Earth & Environment

The "third rock from the Sun"—Earth. With an orbit neither too close nor too far from the Sun, it occupies a unique position in the Solar System. It's the only planet known to man with the right conditions for the origin and evolution of life. During Earth's 4.5 billion-year history, a combination of processes has transformed it into a watery blue, living planet. The Earth's ecosystems involve complex interactions between the biological (living) and physical (non-living) worlds. Scientific research helps us comprehend our effects on the environment and how the environment in turn responds to impacts of our activities.

Getting to work

A team of geologists is searching for ancient, buried ice deep in the heart of Antarctica. They must hike for several miles a day in sub-zero temperatures to find the perfect spot to drill for ice cores.

Earthquake modeling

Learn how future earthquakes may occur around the San Andreas Fault through special clay modeling techniques used at the University of Massachusetts Amherst by geosciences professor Michele Cooke Andresen.

Discovery made below Antarctica's McMurdo Dry Valleys

Using a novel, helicopter-borne sensor to penetrate the surface of large swathes of terrain, a team of researchers supported by the National Science Foundation (NSF) has gathered compelling evidence that beneath Antarctica's ice-free McMurdo Dry Valleys lies a salty aquifer that may support previously unknown microbial ecosystems and retain evidence of ancient climate change.

Life in the dry valleys

Boston University geologist David Marchant has led his team to the McMurdo Dry Valleys, part of only 2 percent of Antarctica that is not covered in ice. Without snow or ice, the landscape here resembles Death Valley or the Grand Canyon, and probably has not changed in the past 14 million years.

What dead birds tell us about ecosystems

Ever wondered why you should spend a glorious day in the summer or a cold, windy day in the winter collecting beach-cast seabird carcasses for a citizen science group? Julia K. Parrish, the executive director of COASST, a citizen science group that organizes volunteers to monitor beach-cast seabird carcasses, explains why it would all be worthwhile.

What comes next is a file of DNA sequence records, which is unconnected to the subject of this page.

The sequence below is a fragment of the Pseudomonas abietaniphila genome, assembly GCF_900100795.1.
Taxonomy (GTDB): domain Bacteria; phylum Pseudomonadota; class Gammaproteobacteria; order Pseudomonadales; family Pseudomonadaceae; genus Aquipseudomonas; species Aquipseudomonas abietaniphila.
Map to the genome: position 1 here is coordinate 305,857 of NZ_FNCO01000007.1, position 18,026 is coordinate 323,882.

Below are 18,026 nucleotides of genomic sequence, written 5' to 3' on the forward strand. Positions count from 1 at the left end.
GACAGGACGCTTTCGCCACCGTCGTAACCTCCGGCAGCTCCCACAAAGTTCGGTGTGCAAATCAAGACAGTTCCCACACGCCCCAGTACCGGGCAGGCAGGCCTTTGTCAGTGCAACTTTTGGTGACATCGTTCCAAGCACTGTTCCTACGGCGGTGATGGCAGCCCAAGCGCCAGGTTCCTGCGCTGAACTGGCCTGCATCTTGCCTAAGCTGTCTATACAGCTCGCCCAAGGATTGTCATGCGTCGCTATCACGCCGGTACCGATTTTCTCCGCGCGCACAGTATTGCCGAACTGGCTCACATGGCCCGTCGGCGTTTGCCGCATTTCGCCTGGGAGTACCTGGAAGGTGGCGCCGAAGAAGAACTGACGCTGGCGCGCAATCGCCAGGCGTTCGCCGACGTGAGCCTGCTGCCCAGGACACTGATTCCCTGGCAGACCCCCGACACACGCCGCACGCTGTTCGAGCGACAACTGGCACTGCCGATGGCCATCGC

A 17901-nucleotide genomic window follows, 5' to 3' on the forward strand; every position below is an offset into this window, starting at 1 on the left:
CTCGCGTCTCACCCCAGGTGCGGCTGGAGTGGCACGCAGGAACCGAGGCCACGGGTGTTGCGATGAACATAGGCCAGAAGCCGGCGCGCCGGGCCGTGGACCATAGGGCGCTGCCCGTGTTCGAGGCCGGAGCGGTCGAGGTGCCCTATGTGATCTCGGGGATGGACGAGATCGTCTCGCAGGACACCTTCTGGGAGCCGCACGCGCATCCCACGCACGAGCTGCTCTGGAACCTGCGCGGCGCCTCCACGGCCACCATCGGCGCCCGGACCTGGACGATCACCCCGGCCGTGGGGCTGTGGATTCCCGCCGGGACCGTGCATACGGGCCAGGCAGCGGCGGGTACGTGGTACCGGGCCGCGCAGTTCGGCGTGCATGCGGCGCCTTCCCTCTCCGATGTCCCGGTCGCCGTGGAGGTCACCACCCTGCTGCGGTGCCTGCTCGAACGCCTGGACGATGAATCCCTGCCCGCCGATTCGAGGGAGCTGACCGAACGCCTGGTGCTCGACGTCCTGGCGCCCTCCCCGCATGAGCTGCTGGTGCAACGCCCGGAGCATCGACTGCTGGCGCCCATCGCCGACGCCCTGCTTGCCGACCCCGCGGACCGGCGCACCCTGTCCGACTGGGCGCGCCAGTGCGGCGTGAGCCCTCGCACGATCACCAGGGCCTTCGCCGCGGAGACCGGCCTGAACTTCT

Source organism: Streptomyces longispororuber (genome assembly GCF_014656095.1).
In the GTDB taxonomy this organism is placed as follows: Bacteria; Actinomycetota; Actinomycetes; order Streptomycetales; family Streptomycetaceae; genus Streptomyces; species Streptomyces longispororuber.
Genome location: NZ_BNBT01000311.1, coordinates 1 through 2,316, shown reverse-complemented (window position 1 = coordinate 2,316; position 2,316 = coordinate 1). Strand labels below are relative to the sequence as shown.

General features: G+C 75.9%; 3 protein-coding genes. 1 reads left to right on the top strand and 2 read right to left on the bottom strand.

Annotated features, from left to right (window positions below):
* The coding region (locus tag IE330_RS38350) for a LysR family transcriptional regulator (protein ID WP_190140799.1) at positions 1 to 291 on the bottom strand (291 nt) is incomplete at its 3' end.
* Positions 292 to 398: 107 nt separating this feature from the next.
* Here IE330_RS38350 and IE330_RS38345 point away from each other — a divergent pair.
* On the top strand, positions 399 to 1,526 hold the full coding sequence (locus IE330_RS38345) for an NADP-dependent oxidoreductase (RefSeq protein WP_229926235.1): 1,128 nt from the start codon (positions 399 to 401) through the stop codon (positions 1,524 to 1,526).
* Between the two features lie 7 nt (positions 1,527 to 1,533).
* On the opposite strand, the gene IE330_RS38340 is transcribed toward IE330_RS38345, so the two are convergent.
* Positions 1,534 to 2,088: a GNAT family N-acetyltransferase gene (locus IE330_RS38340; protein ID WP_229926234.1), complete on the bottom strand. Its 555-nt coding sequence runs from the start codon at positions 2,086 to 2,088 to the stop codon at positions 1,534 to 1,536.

The expedition begins

Boston University geologist David Marchant leads the Antarctica Research Group on the long journey to the Transantarctic Mountains, a three week trek that involves military aircraft, polar survival gear and helicopters.

Episode 8: Go with your gut

In Episode 8, Charlie and Jordan chat about the many different species of gut microbes, explore how math is helping ovarian cancer research and investigate the smell coming from water pipes in West Virginia's Elk River area.

Hunting for hidden ice

The search for ancient ice starts back on campus, in Boston University's Digital Image Analysis Lab, where BU geologist David Marchant and his team pour over thousands of high resolution satellite images of Antarctica. They are looking for polygons; shapes in the rock that indicate buried ice below.

What dead birds tell us about ecosystems

Wonder why you should spend a glorious day in the summer or a cold, windy day in the winter collecting beach-cast seabird carcasses for a citizen science group? Julia K. Parrish, the Executive Director of COASST---a citizen science group that organizes volunteers to monitor beach-cast seabird carcasses---explains why it would all be worthwhile.

The search for ancient ice

Geologist David Marchant leads a team of researchers, including Sean Mackay and Jen Lamp, deep into the heart of Antarctica. They are searching for ancient, buried ice, which may contain clues about the future of the polar ice caps under global warming